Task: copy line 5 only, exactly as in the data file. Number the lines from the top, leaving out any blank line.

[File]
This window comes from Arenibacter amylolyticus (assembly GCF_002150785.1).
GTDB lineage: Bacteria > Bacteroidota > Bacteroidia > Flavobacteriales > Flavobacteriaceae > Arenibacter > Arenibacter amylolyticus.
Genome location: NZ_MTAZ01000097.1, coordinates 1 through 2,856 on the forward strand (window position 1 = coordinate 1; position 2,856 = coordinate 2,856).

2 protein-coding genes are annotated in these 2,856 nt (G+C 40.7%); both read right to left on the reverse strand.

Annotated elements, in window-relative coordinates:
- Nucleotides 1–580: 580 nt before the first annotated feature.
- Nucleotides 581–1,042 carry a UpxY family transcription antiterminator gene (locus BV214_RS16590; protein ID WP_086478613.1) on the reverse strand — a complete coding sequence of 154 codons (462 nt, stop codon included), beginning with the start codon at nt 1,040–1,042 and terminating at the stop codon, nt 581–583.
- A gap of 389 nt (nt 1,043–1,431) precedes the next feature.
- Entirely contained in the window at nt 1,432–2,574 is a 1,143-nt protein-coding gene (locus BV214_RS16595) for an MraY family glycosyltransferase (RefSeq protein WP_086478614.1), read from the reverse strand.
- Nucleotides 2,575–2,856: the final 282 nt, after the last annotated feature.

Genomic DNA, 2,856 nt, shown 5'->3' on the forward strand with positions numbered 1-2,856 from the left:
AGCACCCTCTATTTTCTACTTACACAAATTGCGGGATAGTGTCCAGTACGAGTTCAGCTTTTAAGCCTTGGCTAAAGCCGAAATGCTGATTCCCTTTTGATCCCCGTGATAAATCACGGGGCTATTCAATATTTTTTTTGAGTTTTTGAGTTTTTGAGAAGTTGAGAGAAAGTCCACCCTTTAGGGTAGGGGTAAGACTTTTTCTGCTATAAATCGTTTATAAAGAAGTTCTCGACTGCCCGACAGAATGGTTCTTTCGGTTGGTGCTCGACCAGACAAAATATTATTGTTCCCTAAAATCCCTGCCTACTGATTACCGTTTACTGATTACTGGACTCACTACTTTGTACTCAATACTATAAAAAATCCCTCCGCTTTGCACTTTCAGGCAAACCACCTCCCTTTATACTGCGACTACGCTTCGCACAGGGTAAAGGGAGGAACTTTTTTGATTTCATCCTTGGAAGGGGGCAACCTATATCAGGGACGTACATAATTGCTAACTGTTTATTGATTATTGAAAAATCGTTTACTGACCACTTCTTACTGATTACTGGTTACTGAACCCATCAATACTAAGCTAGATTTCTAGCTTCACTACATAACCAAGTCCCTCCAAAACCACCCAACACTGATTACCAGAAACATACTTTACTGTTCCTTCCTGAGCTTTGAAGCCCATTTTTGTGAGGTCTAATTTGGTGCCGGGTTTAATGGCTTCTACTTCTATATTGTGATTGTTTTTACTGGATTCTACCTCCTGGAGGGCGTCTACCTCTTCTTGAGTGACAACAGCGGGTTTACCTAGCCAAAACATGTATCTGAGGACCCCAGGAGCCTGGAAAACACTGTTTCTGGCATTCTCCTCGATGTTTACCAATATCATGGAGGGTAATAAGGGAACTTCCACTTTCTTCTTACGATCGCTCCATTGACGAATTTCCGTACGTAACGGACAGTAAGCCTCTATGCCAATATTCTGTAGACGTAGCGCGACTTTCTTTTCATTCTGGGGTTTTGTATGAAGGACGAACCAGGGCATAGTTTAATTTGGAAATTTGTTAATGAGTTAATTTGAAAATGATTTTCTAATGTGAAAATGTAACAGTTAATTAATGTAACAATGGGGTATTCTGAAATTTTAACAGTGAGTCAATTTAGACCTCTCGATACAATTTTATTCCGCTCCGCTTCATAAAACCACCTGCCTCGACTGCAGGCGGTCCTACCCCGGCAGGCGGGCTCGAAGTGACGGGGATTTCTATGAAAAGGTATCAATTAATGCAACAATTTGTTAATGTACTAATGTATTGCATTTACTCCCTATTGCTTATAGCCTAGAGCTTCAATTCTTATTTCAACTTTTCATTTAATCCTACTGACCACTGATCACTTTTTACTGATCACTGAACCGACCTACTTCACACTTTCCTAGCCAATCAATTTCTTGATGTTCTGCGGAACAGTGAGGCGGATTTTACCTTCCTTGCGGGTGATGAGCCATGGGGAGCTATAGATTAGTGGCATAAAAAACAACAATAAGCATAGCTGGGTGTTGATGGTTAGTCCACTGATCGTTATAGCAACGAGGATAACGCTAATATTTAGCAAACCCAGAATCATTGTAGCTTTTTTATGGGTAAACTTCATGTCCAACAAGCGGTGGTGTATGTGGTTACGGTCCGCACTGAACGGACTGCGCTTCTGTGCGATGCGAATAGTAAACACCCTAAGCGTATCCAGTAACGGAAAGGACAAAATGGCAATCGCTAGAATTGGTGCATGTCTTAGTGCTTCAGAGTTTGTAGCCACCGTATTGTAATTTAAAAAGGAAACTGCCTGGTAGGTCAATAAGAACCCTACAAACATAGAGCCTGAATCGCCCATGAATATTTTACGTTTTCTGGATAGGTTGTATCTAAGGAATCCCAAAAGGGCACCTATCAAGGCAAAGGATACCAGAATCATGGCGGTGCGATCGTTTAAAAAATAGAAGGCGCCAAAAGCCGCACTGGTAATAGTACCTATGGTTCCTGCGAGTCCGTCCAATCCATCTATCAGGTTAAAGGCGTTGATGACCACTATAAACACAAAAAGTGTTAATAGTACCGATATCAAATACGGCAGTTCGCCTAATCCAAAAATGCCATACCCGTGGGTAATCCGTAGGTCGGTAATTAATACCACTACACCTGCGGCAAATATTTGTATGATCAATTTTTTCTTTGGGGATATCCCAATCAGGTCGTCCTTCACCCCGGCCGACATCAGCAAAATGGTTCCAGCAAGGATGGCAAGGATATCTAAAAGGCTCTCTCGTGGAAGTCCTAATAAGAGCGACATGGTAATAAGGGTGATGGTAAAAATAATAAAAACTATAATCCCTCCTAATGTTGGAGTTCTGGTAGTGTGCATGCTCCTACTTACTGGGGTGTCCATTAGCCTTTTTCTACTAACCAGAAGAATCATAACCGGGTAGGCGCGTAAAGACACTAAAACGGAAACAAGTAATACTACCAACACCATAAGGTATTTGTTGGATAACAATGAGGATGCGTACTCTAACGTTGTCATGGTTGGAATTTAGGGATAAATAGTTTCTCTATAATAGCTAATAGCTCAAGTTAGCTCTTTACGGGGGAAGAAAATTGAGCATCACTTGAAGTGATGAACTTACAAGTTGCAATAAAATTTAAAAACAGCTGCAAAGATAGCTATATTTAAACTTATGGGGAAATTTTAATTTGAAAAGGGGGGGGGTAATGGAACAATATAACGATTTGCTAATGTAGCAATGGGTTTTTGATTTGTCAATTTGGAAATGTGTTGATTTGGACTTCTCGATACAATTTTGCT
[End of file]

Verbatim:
Annotated elements, in window-relative coordinates: